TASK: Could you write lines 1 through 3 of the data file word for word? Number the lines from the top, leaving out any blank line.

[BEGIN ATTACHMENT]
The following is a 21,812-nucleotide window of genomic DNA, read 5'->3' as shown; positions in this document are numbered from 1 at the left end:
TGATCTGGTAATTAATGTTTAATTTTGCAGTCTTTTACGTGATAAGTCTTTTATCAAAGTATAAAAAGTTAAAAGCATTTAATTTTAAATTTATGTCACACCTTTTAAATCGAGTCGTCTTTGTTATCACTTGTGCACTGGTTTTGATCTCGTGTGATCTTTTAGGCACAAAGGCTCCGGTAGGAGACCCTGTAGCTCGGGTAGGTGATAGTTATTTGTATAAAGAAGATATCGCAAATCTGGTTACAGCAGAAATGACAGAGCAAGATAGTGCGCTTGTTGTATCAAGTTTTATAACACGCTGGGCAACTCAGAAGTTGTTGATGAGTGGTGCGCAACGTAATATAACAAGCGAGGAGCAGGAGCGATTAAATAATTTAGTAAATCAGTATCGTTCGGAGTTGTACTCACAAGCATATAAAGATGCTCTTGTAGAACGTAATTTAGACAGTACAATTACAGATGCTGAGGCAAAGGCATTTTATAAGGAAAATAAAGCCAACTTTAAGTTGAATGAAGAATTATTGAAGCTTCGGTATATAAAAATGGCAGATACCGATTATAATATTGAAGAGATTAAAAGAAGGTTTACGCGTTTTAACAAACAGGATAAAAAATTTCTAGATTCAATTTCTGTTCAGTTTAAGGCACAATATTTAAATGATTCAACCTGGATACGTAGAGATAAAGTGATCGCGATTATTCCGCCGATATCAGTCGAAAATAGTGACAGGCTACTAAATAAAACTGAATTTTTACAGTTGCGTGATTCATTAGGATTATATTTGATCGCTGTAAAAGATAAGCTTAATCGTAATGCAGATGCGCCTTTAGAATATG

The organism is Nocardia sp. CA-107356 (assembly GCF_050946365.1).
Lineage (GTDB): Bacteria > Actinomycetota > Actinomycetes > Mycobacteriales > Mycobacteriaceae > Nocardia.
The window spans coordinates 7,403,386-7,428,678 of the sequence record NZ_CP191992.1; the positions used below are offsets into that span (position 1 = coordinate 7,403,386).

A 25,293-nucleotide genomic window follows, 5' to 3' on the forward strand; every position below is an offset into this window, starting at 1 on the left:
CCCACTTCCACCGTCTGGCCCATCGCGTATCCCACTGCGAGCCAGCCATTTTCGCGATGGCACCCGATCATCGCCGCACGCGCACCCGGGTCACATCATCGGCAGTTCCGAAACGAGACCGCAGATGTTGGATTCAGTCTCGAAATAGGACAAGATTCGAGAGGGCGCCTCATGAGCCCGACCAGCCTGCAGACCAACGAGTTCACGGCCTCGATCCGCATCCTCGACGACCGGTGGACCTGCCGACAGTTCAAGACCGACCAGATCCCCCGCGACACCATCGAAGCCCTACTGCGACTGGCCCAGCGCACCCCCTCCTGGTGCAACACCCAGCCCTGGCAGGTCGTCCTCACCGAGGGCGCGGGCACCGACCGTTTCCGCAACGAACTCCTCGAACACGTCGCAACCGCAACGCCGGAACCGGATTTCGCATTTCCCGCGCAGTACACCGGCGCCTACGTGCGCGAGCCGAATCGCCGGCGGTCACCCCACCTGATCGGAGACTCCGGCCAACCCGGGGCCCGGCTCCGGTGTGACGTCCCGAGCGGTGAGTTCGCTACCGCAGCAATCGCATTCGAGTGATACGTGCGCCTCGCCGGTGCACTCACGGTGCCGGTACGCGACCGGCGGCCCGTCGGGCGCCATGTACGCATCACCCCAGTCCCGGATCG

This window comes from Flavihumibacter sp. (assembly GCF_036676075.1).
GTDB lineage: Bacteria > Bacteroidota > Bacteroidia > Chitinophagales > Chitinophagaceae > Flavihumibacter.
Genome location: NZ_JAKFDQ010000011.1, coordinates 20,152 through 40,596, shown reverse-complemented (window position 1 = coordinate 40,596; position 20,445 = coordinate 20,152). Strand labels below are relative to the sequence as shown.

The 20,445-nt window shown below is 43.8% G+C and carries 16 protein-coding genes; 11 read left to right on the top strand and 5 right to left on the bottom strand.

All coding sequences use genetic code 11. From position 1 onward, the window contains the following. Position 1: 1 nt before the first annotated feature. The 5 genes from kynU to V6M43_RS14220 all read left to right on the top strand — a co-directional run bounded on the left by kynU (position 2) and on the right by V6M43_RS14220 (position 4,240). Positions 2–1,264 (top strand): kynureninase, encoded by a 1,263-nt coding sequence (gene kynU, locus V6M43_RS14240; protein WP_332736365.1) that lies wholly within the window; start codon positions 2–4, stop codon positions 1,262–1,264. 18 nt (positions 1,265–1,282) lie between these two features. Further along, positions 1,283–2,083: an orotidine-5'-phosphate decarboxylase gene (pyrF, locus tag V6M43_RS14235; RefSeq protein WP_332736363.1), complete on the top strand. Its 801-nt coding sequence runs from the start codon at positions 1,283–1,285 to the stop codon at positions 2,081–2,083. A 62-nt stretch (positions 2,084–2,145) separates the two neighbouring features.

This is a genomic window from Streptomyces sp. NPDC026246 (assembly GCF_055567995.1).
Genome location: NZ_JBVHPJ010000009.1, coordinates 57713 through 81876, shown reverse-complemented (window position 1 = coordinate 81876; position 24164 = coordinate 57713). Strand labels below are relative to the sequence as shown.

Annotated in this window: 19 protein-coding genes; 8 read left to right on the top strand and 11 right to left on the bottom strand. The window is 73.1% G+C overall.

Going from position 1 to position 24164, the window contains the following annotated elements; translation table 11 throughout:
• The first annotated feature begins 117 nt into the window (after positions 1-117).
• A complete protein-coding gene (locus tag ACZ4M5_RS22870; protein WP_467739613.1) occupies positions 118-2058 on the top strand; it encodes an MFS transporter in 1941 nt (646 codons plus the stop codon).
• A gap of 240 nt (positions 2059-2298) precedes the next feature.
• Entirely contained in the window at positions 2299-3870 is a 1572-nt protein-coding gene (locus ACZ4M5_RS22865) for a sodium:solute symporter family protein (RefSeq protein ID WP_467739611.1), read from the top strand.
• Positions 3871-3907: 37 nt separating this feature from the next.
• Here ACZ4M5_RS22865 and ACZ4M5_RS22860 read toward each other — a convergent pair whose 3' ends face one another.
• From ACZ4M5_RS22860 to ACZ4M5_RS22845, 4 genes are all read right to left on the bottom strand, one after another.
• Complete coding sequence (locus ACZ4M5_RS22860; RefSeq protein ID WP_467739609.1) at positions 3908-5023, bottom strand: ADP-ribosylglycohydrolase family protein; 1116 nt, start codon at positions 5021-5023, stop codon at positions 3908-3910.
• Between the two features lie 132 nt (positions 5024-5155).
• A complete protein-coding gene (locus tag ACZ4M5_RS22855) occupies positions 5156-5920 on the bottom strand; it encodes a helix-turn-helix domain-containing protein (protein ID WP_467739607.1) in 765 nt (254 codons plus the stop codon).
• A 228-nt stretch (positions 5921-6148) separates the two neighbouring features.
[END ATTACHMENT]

The following is a 21,812-nucleotide window of genomic DNA, read 5'->3' as shown; positions in this document are numbered from 1 at the left end:
TGATCTGGTAATTAATGTTTAATTTTGCAGTCTTTTACGTGATAAGTCTTTTATCAAAGTATAAAAAGTTAAAAGCATTTAATTTTAAATTTATGTCACACCTTTTAAATCGAGTCGTCTTTGTTATCACTTGTGCACTGGTTTTGATCTCGTGTGATCTTTTAGGCACAAAGGCTCCGGTAGGAGACCCTGTAGCTCGGGTAGGTGATAGTTATTTGTATAAAGAAGATATCGCAAATCTGGTTACAGCAGAAATGACAGAGCAAGATAGTGCGCTTGTTGTATCAAGTTTTATAACACGCTGGGCAACTCAGAAGTTGTTGATGAGTGGTGCGCAACGTAATATAACAAGCGAGGAGCAGGAGCGATTAAATAATTTAGTAAATCAGTATCGTTCGGAGTTGTACTCACAAGCATATAAAGATGCTCTTGTAGAACGTAATTTAGACAGTACAATTACAGATGCTGAGGCAAAGGCATTTTATAAGGAAAATAAAGCCAACTTTAAGTTGAATGAAGAATTATTGAAGCTTCGGTATATAAAAATGGCAGATACCGATTATAATATTGAAGAGATTAAAAGAAGGTTTACGCGTTTTAACAAACAGGATAAAAAATTTCTAGATTCAATTTCTGTTCAGTTTAAGGCACAATATTTAAATGATTCAACCTGGATACGTAGAGATAAAGTGATCGCGATTATTCCGCCGATATCAGTCGAAAATAGTGACAGGCTACTAAATAAAACTGAATTTTTACAGTTGCGTGATTCATTAGGATTATATTTGATCGCTGTAAAAGATAAGCTTAATCGTAATGCAGATGCGCCTTTAGAATATG

The organism is Nocardia sp. CA-107356 (assembly GCF_050946365.1).